BookHound
Reviews and Recommendations by Mel Odom, Professional Writer

CREATURE COMMANDOS by J. M. DeMatteis, Pat Broderick, Robert Kanigher, Mike W. Barr, & Jerry Ordway

Creature Commandos Volume 01 cover

When the Creature Commandos first saw the light of day in the November 1980 of Weird War Tales, I was twenty-three years old, so I picked it up and read it. All I really remembered was that J. M. DeMatteis had created a team of soldiers that were based on the old Universal Monsters: Frankenstein’s Monster, Dracula, and the Wolfman.

When I saw the collection go up on Amazon for the Kindle, I bought the e-graphic novel hoping to get in touch with my younger self. Comic books (for me) are a great touchstone for who I was and what I was doing at the time that I first read them.

Creature Commandos Volume 01 page 01

Over the years, I suppose I picked up a few more issues that featured the Creatures. I remember some of the covers assembled in the collection, though I couldn’t really remember the stories.

DeMatteis didn’t keep writing the erratically published books. That task soon fell to Robert Kanigher, who had created Sgt. Rock and wrote the first Barry Allen Flash comic for Showcase. Kanigher fished out the Creatures’ original run.

The idea of using Universal Monsters as soldiers during World War II is fun, but the writing tended to be very pedestrian. I think getting the issues parsed out with a few months between actually worked better than sitting down and blazing right through them.

Creature Commandos Volume 01 page 02

In reading the collection, the Creatures’ origins get rehashed time and again, such as Lucky’s (Frankenstein’s Monster) constant suicidal thoughts, then his pining after Dr. Myrra Rhodes (who became, essentially, Medusa through a freak mishap. The constant barrage of repeated verbiage got old quickly, and nothing ever advanced on those scores.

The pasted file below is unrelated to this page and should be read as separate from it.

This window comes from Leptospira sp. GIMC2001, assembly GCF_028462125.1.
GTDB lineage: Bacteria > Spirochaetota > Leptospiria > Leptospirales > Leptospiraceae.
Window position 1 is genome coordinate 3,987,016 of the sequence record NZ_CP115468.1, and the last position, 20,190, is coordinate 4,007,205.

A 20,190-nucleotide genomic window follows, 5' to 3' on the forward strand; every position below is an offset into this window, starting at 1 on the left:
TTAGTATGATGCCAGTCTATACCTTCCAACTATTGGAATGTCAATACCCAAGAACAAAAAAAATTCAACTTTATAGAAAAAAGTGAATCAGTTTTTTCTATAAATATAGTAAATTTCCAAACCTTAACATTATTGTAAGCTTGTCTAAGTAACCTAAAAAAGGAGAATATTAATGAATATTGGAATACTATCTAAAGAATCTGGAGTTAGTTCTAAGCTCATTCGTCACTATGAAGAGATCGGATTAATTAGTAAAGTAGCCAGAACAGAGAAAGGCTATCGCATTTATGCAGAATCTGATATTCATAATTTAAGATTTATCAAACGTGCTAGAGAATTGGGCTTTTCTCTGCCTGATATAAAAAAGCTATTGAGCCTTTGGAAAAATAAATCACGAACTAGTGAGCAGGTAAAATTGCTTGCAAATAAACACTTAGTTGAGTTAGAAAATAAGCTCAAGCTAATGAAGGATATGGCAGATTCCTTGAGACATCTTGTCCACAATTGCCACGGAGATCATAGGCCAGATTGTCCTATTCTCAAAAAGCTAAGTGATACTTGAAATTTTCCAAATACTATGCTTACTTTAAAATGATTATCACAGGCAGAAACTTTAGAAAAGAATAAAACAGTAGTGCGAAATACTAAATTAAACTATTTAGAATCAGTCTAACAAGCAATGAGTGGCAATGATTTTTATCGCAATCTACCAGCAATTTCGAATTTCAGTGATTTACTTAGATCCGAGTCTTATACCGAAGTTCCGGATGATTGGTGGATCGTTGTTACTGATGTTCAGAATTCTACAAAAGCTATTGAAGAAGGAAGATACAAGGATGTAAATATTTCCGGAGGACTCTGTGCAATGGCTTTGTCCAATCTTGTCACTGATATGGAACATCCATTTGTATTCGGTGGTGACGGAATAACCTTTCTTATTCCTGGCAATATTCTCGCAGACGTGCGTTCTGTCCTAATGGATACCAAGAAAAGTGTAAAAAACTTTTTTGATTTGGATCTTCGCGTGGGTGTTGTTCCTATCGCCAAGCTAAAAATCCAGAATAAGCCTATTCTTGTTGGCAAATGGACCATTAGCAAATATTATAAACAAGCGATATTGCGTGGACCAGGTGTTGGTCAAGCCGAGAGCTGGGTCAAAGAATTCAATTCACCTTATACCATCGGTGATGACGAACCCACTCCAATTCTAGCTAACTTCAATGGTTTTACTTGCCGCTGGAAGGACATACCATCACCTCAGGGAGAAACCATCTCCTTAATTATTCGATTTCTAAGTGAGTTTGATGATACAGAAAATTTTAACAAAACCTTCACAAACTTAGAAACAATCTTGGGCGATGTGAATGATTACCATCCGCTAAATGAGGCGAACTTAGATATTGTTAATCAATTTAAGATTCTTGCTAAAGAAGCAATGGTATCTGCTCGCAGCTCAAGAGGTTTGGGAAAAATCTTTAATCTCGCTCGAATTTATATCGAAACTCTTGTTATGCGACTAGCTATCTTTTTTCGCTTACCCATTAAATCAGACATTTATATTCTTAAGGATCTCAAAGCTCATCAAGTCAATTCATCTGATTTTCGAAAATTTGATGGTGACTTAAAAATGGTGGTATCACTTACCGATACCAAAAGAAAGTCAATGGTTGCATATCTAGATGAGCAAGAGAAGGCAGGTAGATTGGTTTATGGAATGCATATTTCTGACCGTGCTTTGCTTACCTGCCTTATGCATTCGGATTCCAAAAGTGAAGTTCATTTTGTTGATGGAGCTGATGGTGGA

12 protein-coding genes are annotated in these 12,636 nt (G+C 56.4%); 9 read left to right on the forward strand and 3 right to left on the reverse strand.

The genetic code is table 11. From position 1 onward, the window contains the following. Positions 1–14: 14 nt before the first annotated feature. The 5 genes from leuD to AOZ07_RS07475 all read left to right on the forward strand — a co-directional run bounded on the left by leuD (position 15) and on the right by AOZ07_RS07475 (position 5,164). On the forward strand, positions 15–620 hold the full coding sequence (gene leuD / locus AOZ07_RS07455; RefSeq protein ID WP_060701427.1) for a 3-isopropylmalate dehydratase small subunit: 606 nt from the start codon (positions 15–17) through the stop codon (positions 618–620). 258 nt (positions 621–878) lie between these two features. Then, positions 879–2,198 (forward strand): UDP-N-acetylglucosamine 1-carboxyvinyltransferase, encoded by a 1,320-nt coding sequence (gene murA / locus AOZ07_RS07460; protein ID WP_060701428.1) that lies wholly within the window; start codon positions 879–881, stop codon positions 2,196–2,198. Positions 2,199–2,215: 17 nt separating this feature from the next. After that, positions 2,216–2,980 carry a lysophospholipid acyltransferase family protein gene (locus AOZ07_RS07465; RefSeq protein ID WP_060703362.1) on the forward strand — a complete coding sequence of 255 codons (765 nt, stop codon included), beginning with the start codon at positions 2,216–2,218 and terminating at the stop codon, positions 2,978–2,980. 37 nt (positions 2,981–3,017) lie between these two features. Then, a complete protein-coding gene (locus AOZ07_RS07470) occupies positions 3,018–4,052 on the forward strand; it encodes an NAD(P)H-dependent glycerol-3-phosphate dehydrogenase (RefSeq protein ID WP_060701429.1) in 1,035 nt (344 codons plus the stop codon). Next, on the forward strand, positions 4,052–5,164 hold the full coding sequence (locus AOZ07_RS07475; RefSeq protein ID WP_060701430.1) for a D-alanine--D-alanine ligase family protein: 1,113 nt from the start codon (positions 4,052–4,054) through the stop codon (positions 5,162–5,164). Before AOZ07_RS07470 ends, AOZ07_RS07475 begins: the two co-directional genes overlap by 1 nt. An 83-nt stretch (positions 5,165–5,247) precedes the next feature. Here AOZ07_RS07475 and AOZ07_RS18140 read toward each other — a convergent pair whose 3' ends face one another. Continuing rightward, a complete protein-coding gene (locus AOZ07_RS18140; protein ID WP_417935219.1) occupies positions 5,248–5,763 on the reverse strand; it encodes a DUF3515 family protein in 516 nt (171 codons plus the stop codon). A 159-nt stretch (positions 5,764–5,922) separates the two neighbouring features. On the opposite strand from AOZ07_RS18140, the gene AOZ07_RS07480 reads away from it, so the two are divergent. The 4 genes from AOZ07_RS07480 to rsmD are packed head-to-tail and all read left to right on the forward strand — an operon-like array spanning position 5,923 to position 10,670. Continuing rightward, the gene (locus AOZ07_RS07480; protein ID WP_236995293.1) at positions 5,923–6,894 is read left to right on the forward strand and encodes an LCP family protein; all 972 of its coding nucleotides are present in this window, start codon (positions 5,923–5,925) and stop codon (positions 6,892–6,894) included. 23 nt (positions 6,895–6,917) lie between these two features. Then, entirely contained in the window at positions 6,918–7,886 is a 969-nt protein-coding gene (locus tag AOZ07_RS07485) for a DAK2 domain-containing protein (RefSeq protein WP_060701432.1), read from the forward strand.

At the beginning, Warren Griffith (Wolfman, who was from Oklahoma and how did I NOT remember that?) had problems maintaining his change to Creature. Later, for some inexplicable reason, Sgt. Vincent Velcro (how did that name slip by?) became afflicted with the same problem when it came to turning into a bat.

The stories were pretty run of the mill, although the appearance of G. I. Robot and the lost island of dinosaurs from “The War that Time Forgot” were kind of cool. And they even took a turn for the totally weird when the Creatures used a time machine to travel to the future. (Think about it: if a time machine had existed during World War II, somebody would have gone back and killed Hitler, or chosen a million other turning points in the past to “adjust” the present.)

Creature Commandos Volume 01 page 03

I read through the stories pretty quickly as a result of the repetitiveness, but it was nice seeing Kanigher’s work and that of the artists that penciled the comics. I found out later that the Creatures actually figured into the New 52’s Frankenstein, Agent of S.H.A.D.E., which I also purchased on ebook, so I may have to pick that up now and see how it was handled.

The idea of Creature Commandos is a cool one, and Marvel even picked up the flag for their own Nick Fury’s Howling Commandos.

One of the things that really bothered me about the stories, though, was Lt. Shrieve’s constant harassment of the Creature Commandos. The character just became an unrealistic bigot, and the issue that was later written to kind of correct that just didn’t do enough.

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